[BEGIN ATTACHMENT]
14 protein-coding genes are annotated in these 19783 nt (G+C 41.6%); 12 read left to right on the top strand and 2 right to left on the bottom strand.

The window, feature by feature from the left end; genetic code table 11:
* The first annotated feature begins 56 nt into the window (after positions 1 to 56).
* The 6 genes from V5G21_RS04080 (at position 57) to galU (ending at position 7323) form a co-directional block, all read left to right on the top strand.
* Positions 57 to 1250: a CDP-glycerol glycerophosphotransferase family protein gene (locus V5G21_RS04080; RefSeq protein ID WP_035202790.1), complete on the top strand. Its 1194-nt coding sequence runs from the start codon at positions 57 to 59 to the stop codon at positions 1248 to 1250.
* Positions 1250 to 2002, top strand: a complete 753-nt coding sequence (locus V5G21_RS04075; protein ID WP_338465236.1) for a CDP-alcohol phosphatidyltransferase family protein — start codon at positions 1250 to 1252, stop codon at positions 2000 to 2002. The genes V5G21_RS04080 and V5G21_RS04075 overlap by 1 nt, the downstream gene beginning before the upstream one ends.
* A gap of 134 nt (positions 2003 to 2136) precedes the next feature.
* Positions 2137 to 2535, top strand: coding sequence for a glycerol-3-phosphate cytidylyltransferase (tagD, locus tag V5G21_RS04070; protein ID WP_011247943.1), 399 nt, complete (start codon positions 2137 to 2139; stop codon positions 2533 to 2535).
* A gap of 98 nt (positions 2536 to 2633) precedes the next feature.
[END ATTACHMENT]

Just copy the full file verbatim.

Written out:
14 protein-coding genes are annotated in these 19783 nt (G+C 41.6%); 12 read left to right on the top strand and 2 right to left on the bottom strand.

The window, feature by feature from the left end; genetic code table 11:
* The first annotated feature begins 56 nt into the window (after positions 1 to 56).
* The 6 genes from V5G21_RS04080 (at position 57) to galU (ending at position 7323) form a co-directional block, all read left to right on the top strand.
* Positions 57 to 1250: a CDP-glycerol glycerophosphotransferase family protein gene (locus V5G21_RS04080; RefSeq protein ID WP_035202790.1), complete on the top strand. Its 1194-nt coding sequence runs from the start codon at positions 57 to 59 to the stop codon at positions 1248 to 1250.
* Positions 1250 to 2002, top strand: a complete 753-nt coding sequence (locus V5G21_RS04075; protein ID WP_338465236.1) for a CDP-alcohol phosphatidyltransferase family protein — start codon at positions 1250 to 1252, stop codon at positions 2000 to 2002. The genes V5G21_RS04080 and V5G21_RS04075 overlap by 1 nt, the downstream gene beginning before the upstream one ends.
* A gap of 134 nt (positions 2003 to 2136) precedes the next feature.
* Positions 2137 to 2535, top strand: coding sequence for a glycerol-3-phosphate cytidylyltransferase (tagD, locus tag V5G21_RS04070; protein ID WP_011247943.1), 399 nt, complete (start codon positions 2137 to 2139; stop codon positions 2533 to 2535).
* A gap of 98 nt (positions 2536 to 2633) precedes the next feature.